Research indicates that every 1% increase in unemployment is associated with a 0.79% (95% confidence interval (CI) 0.16 to 1.42) rise in suicides for those less than 65.  A recent time-trend analysis study (14) of suicides in England suggests that around two-fifths of the recent increase in suicides among men during the 2008-10 recession may possibly be attributable to rising unemployment.

Job insecurity

During an economic downturn, those still in work but suffering from job insecurity, greater work demands, financial problems resulting from pay constraints and lack of control over their work situation may experience mental health effects that reduce productivity, through stress, anxiety and depression-related disorders. (15) Stress is now the most common cause of long-term sick leave in Britain with employers planning redundancies most likely to see a rise in staff mental health problems. (16) 

Stress in the public sector is becoming a particular challenge as a result of changes due to the scale of major change and restructuring. (17) Individual level studies show the adverse effects of anticipating job loss and job insecurity. The observation that suicides often rise at a population level before unemployment is suggested to be partly attributable to this (along with other factors such as rises in personal debt). (18)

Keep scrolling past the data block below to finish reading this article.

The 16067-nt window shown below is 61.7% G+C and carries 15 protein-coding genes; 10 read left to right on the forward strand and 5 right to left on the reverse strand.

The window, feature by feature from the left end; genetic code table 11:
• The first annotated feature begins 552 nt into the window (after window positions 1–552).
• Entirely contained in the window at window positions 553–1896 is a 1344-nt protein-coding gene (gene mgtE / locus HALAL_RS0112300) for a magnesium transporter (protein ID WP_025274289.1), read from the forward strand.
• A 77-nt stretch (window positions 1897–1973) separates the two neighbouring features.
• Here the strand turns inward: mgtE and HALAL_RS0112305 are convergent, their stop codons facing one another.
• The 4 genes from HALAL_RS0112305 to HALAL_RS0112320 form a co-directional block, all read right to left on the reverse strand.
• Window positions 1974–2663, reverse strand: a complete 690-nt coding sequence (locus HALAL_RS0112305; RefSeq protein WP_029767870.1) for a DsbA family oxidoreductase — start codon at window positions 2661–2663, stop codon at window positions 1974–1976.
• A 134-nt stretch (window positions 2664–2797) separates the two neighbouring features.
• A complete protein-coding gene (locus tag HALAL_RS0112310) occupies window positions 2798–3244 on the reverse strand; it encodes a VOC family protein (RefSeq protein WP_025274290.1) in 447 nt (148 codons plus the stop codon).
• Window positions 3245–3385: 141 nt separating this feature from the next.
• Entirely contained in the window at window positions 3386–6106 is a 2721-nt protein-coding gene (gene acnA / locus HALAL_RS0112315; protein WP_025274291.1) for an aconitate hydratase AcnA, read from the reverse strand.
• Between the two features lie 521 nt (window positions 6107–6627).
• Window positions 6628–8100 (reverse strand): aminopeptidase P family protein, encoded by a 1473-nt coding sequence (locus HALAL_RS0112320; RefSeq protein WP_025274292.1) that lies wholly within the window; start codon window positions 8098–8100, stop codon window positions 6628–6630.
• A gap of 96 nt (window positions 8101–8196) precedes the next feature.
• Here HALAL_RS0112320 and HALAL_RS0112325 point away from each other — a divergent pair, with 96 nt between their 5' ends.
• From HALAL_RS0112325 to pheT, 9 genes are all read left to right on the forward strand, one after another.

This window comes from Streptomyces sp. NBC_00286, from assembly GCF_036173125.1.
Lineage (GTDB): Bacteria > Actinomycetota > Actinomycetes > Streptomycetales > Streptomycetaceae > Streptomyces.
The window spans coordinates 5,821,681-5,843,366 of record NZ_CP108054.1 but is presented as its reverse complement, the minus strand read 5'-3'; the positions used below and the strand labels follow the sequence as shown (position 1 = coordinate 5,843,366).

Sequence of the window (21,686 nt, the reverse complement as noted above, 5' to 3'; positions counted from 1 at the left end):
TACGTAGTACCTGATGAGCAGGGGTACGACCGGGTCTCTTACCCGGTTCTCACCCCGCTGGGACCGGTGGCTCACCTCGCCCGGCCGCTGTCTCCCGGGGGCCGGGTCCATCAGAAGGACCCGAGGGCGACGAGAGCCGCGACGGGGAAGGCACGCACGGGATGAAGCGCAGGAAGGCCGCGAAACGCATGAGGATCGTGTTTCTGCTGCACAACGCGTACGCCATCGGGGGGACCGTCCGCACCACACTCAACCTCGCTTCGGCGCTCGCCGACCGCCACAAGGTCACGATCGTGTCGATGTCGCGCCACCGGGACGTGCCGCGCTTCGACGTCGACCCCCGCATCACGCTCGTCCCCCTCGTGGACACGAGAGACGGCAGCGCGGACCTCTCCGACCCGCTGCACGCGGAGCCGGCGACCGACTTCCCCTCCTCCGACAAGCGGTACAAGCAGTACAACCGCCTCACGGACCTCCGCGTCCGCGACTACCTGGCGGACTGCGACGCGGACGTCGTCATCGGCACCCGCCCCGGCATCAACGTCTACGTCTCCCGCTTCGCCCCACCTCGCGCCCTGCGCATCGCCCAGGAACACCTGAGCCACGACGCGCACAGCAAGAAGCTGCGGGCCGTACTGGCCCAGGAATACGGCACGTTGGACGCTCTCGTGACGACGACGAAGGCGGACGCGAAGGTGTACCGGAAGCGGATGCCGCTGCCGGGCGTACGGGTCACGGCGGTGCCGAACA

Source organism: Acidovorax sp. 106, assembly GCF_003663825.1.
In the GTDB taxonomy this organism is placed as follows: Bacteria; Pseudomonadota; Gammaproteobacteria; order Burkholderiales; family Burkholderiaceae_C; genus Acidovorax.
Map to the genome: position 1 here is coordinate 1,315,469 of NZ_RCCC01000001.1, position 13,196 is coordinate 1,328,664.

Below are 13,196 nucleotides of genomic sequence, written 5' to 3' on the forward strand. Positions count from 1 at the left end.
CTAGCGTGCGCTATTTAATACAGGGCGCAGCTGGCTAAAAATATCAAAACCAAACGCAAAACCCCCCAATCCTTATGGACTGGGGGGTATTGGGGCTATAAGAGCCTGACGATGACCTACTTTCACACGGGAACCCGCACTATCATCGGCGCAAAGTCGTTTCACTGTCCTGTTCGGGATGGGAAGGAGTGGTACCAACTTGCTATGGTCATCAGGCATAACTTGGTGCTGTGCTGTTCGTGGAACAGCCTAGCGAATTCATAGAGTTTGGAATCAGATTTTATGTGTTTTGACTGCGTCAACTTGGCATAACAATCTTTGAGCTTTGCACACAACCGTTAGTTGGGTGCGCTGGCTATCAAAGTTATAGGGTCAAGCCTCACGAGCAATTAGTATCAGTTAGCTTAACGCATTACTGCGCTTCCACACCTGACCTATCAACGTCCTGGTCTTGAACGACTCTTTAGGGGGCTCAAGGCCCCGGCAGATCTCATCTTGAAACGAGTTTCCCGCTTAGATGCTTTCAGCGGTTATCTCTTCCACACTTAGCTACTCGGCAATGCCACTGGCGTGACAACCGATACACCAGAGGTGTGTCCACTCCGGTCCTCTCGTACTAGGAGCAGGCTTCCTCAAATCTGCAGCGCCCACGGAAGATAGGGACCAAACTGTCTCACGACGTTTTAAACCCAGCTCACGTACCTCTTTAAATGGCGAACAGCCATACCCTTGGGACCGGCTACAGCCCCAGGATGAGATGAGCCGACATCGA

Poverty and mental health

The Child Poverty Act of 2010 commits successive governments to the eradication of child poverty by 2020. The Act defines an individual to be in relative poverty if his or her household’s equivalised income is below 60% of the median in that year; and he or she is in absolute poverty if the household’s equivalised income is below 60% of the 2010-11 median income, adjusted for inflation. (19) The Institute for Fiscal Studies suggest that child and working-age poverty will increase across the UK over the next decade partly as a result of this recession. (19)

Debt and mental health

There appears to have been an increase in the number of people seeking debt advice in the UK since the start of the recession. (20) Borrowers can access credit in a positive way in order to access goods and services which lead to an improvement in quality of life and wellbeing.  However, debt may also be problematic for individuals and there is evidence of an association with mental health problems – the more debt they have, the more likely they are to have a mental health problem. (21) 

It is estimated that nearly one in two adults with debt also have a mental health problem whilst one in four adults with a mental health disorder is in debt. (21) Personal debt takes a variety of guises including mortgage and housing debt, consumer debt (credit cards and unsecured loans) and student debt. Although there is no conclusive evidence of a causal relationship, longitudinal studies provide plausible evidence that indebtedness is often subsequently followed by mental health problems but given the number of people with a mental health problem experiencing debt, reverse causality may also apply.

Housing and mental health

Adequate housing may be difficult to afford during an economic crisis and households may be forced to live in conditions that may constitute a risk to health, such as cutting back on heating to maintain manageable fuel bills. (22)  As income contracts and cost of living increases, more households will experience fuel poverty, spending more than 10% of its income on fuel to maintain an adequate level of warmth, increasing the risk of self-rationing and disconnection.  Living in a cold, damp home leads to higher risk of poor mental health in all age groups. (23)  Overcrowding can negatively impact children’s education, family relationships and physical, mental and emotional wellbeing. (24)